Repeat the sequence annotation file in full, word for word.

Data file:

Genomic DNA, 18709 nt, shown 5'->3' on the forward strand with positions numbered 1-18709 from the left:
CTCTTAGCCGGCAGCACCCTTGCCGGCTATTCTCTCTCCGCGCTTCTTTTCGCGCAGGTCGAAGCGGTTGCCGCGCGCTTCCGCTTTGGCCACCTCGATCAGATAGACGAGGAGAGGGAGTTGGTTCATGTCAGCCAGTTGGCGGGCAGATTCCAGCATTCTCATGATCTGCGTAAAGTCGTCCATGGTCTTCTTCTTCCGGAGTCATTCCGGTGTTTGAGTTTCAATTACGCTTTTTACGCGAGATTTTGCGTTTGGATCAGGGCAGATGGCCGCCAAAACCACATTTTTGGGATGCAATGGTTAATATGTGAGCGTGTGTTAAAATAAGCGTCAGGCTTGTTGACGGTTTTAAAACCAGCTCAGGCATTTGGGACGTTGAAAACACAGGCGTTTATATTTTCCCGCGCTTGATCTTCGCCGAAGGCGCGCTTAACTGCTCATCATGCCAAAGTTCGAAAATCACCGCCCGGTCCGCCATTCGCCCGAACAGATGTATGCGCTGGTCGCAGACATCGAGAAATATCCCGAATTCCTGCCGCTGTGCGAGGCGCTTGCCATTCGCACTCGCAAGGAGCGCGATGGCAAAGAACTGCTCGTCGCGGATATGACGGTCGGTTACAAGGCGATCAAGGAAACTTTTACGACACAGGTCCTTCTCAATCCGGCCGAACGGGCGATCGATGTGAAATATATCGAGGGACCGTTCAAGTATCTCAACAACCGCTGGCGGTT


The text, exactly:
Genomic DNA, 18709 nt, shown 5'->3' on the forward strand with positions numbered 1-18709 from the left:
CTCTTAGCCGGCAGCACCCTTGCCGGCTATTCTCTCTCCGCGCTTCTTTTCGCGCAGGTCGAAGCGGTTGCCGCGCGCTTCCGCTTTGGCCACCTCGATCAGATAGACGAGGAGAGGGAGTTGGTTCATGTCAGCCAGTTGGCGGGCAGATTCCAGCATTCTCATGATCTGCGTAAAGTCGTCCATGGTCTTCTTCTTCCGGAGTCATTCCGGTGTTTGAGTTTCAATTACGCTTTTTACGCGAGATTTTGCGTTTGGATCAGGGCAGATGGCCGCCAAAACCACATTTTTGGGATGCAATGGTTAATATGTGAGCGTGTGTTAAAATAAGCGTCAGGCTTGTTGACGGTTTTAAAACCAGCTCAGGCATTTGGGACGTTGAAAACACAGGCGTTTATATTTTCCCGCGCTTGATCTTCGCCGAAGGCGCGCTTAACTGCTCATCATGCCAAAGTTCGAAAATCACCGCCCGGTCCGCCATTCGCCCGAACAGATGTATGCGCTGGTCGCAGACATCGAGAAATATCCCGAATTCCTGCCGCTGTGCGAGGCGCTTGCCATTCGCACTCGCAAGGAGCGCGATGGCAAAGAACTGCTCGTCGCGGATATGACGGTCGGTTACAAGGCGATCAAGGAAACTTTTACGACACAGGTCCTTCTCAATCCGGCCGAACGGGCGATCGATGTGAAATATATCGAGGGACCGTTCAAGTATCTCAACAACCGCTGGCGGTT